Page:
If you are like me, you are on Facebook, but you don’t go there very often. If that is the case, you should read this article with care!
In early February 2012, all Facebook users were put on the “Timeline”, a visual representation of all of the Facebook activity that you have ever posted since joining Facebook. This visualization replaces the old “stacked” view, where the posts would crawl down the page until they were off the screen and you had to keep clicking the “More Posts” button to see older information.
The Timeline is quite attractive and makes it easy to see all your post without having to scroll through pages of posts – it is like flipping through a picture-book of your past posts, which may be a pleasant way for someone to spend some time getting to know you…including current or potential employers.
I found that most of the posts that I had previously hidden were now visible again, not that I had a lot to worry about, but nevertheless, I had to review everything and reset what can and cannot be seen. You can set visibility on a post-by-post basis, or on an overall basis. I chose the post-by-post basis – it allowed me to tell a story about me, but limit posts that were either repetitive or frivolous. I also limited who could see when I added my friends.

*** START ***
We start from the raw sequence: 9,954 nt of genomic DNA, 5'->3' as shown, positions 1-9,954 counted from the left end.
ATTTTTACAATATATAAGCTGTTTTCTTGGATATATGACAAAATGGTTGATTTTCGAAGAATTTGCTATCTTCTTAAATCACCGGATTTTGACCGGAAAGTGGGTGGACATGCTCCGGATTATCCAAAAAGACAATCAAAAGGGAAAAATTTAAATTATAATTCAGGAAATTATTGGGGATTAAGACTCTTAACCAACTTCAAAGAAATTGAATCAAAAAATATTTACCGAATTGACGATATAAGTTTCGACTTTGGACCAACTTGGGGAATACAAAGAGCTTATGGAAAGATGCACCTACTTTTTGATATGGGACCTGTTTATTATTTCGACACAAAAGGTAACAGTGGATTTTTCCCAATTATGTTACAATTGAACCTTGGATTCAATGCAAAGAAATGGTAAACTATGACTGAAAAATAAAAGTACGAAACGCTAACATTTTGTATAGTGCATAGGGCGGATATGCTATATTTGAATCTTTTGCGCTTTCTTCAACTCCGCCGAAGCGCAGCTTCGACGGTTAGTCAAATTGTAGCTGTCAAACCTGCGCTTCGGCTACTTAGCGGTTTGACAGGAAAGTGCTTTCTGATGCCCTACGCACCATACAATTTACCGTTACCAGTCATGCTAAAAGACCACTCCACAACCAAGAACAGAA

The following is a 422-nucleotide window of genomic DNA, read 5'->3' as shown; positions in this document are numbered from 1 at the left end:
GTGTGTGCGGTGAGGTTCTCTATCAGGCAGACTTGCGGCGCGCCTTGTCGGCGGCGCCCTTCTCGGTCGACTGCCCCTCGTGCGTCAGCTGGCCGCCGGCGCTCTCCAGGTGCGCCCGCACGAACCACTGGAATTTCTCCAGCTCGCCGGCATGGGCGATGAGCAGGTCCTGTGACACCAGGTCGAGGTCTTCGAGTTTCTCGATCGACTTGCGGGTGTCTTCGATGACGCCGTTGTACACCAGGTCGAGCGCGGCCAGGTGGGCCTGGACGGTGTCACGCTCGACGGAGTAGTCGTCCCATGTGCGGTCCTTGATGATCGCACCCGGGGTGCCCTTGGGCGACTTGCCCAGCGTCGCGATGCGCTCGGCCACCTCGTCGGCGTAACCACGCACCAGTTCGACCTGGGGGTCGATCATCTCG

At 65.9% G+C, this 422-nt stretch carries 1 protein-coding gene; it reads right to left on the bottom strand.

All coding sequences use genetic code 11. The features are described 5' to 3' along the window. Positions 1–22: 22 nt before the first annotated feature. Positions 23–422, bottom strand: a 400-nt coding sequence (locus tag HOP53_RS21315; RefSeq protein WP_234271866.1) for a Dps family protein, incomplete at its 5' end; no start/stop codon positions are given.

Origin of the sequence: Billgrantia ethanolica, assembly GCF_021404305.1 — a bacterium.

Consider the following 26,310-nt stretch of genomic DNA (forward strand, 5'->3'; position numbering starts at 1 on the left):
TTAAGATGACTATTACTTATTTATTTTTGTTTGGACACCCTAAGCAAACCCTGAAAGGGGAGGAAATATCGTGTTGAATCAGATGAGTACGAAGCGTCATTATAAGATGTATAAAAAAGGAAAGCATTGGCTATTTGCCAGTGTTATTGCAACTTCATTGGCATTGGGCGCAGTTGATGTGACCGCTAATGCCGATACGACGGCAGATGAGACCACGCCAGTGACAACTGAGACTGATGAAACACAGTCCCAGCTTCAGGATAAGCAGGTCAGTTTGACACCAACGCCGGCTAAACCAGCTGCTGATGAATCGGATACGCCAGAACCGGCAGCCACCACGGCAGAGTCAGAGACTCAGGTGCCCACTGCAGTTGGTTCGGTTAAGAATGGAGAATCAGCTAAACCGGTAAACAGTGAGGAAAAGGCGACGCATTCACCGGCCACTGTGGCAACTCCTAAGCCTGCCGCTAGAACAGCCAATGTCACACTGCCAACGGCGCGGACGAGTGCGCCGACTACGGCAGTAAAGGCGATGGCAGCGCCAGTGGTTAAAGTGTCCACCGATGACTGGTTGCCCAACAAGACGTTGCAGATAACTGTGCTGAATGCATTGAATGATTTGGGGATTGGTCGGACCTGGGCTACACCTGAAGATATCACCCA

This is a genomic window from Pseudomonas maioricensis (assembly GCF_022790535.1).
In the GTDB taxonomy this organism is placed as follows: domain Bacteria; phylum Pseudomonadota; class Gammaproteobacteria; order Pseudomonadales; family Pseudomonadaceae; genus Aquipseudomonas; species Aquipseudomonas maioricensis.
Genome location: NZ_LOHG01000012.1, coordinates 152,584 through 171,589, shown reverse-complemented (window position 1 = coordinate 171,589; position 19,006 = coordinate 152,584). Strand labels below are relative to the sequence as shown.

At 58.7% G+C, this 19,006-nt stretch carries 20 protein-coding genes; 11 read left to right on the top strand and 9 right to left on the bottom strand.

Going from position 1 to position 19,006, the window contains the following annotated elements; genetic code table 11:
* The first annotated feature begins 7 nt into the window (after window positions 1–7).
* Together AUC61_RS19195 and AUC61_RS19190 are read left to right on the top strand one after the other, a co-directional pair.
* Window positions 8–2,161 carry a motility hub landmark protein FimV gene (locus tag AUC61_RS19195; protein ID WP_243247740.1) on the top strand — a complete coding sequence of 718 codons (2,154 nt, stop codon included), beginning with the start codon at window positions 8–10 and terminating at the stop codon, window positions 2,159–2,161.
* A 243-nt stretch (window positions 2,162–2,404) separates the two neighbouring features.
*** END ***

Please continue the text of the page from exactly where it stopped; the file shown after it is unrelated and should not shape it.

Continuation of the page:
Facebook’s “thing” is sharing – it is in the chat and sharing business, so it wants everything to be out there. Some have raised privacy concerns, others feel pushed around by Facebook, but that is a subject for other discussions. Timeline is here and you should deal with the implications for you.
The Harvard Business Review’s post (http://blogs.hbr.org/samuel/2011/09/facebooks-timeline-will-impact.html) is a good read for those who want to understand the impact on careers a bit more. The HBR notes that Timeline tells a more compelling and readable story about you, and that the boundary between personal and professional life (was it ever there, really?) is blurred or even removed.
The advice is clear – know what story you want to tell about yourself (or at least what stories you don’t want told!), then review your Facebook posts and set security accordingly – to tell the story you want told!
On your page, click on the activity log and you can select which individual posts to hide, or go to your security settings and set an overall rule for who can see what. Some more advice and information is available at http://www.pcmag.com/article2/0,2817,2393464,00.asp.
It takes time to set the review your posts and set the security you want, but as an employee, or a potential employee, you can either let your past posts tell their own story, or make changes that tell the story you want told. And if you are the boss, your employees may see a whole other side of you!